Top 10 similar words or synonyms for domus

aula    0.803832

urbis    0.801326

romae    0.797313

medicea    0.756603

templum    0.755933

sacra    0.755159

palatina    0.753570

porticus    0.752646

musei    0.745535

romanum    0.745259

Top 30 analogous words or synonyms for domus

Article Example
Domus The elite classes of Roman society constructed their residences with elaborate marble decorations, inlaid marble paneling, door jambs and columns as well as expensive paintings and frescoes. Many poor and lower-middle-class Romans lived in crowded, dirty and mostly rundown rental apartments, known as "insulae". These multi-level apartment blocks were built as high and tightly together as possible and held far less status and convenience than the private homes of the prosperous.
Domus Surrounding the atrium were arranged the master's families' main rooms: the small cubicula or bedrooms, the tablinum or study, and the triclinium or dining-room. Roman homes were like Greek homes. Only two objects were present in the atrium of Caecilius in Pompeii: a small bronze box that stored precious family items and the "lararium", a small shrine to the household gods, the Lares. In the master bedroom was a small wooden bed and couch which usually consisted of some slight padding. As the domus developed, the tablinum took on a role similar to that of the study. In each of the other bedrooms there was usually just a bed. The triclinium had three couches surrounding a table. The triclinium often was similar in size to the master bedroom. The study was used as a passageway. If the master of the house was a banker or merchant the study often was larger because of the greater need for materials. Roman houses lay on an axis, so that a visitor was provided with a view through the fauces, atrium, and tablinum to the peristyle.
Domus A servants' entrance also used by family members wanting to leave the house unobserved.
Domus In ancient Rome, the domus (plural "domūs", genitive "domūs" or "domī") was the type of house occupied by the upper classes and some wealthy freedmen during the Republican and Imperial eras. It could be found in almost all the throughout the Roman territories. The modern English word "domestic" comes from Latin "domesticus", which is derived from the word "domus". The word "dom" in modern Slavic languages means "home" and is a cognate of the Latin word, going back to Proto-Indo-European. Along with a "domus" in the city, many of the richest families of ancient Rome also owned a separate country house known as a villa. Many chose to live primarily, or even exclusively, in their villas; these homes were generally much grander in scale and on larger acres of land due to more space outside the walled and fortified city.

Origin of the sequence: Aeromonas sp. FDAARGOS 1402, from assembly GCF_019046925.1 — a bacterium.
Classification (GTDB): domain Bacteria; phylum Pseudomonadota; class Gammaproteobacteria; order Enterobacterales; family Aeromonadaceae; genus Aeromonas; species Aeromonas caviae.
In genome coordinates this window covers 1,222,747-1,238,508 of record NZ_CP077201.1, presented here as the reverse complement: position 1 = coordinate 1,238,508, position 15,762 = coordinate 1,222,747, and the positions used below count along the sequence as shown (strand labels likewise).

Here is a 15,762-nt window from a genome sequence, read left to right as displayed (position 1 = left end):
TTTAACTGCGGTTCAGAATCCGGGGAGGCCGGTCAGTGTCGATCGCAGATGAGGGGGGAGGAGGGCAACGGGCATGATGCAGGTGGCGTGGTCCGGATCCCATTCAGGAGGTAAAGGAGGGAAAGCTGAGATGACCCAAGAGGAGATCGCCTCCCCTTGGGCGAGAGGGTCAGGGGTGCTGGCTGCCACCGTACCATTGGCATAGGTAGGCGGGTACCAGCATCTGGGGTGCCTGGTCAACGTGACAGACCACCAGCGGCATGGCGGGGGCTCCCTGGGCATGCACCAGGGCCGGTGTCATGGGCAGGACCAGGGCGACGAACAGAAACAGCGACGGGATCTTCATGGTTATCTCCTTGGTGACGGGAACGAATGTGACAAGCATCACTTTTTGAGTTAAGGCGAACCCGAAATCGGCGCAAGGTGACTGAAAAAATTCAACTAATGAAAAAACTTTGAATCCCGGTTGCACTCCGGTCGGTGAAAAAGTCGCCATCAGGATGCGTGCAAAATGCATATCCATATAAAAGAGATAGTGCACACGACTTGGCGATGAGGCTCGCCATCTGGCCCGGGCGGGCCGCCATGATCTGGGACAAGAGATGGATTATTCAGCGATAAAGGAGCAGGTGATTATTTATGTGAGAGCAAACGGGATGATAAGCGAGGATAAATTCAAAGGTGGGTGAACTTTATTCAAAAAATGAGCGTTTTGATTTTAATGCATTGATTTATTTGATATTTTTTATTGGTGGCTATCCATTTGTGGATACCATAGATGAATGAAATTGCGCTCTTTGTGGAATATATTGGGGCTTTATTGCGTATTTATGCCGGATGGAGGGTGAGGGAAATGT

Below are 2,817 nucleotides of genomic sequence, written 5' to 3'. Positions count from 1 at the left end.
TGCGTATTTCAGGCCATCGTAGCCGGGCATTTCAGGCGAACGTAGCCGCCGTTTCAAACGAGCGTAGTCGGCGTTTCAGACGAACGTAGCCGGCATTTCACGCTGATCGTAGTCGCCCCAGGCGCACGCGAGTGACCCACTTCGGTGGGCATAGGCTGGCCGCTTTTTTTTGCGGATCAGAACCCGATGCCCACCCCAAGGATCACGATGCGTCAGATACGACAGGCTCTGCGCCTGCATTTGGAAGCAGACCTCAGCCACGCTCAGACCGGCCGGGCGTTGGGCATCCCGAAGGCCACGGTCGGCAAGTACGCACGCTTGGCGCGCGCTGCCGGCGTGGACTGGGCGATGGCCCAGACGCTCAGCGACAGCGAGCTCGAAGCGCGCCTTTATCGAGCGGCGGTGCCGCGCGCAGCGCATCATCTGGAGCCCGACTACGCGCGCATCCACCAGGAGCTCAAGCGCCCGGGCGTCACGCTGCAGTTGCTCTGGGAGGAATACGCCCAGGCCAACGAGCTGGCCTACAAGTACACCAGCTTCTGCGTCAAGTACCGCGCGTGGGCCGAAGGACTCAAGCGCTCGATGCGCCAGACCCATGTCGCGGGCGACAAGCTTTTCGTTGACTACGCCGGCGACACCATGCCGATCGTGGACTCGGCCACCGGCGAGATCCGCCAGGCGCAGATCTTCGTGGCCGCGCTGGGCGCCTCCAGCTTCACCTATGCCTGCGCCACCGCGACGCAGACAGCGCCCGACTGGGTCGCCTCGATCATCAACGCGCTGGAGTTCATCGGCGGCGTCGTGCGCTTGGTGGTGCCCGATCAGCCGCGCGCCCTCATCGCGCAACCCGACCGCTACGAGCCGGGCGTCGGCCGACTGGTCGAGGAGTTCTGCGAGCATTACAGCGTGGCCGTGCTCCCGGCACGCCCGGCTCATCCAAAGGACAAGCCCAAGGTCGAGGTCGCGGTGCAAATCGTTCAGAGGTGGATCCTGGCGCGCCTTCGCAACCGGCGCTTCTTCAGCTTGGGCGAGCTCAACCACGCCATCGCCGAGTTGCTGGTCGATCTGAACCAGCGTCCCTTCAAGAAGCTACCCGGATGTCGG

Domus In cities throughout the Roman Empire, wealthy homeowners lived in buildings with few exterior windows. Glass windows weren't readily available: glass production was in its infancy. Thus a wealthy Roman citizen lived in a large house separated into two parts, and linked together through the "tablinum" or study or by a small passageway.
Domus The vestibulum was a main entrance hall of the Roman Domus. It is usually only seen in grander structures, however many urban homes had shops or rental space directly off the streets with the front door between. The vestibulum would run the length of these front Tabernae shops. This created security by keeping the main portion of the domus off the street. In homes that did not have spaces for let in front, either rooms or a closed area would still be separated by a separate vestibulum.
Domus The atrium was the most important part of the house, where guests and dependents ("clientes") were greeted. The atrium was open in the centre, surrounded at least in part by high-ceilinged porticoes that often contained only sparse furnishings to give the effect of a large space. In the centre was a square roof opening called the "compluvium" in which rainwater could come, draining inwards from the slanted tiled roof. Directly below the compluvium was the "impluvium".
Domus An impluvium was basically a drain pool, a shallow rectangular sunken portion of the Atrium to gather rainwater, which drained into an underground cistern. The impluvium was often lined with marble, and around which usually was a floor of small mosaic.
Domus Between the atrium and the peristyle was the tablinum, an office of sorts for the "dominus", who would receive his clients for the morning "salutatio". The dominus was able to command the house visually from this vantage point as the head of the social authority of the paterfamilias.
Domus The Roman dining room. The area had three couches, "klinai", on three sides of a low square table.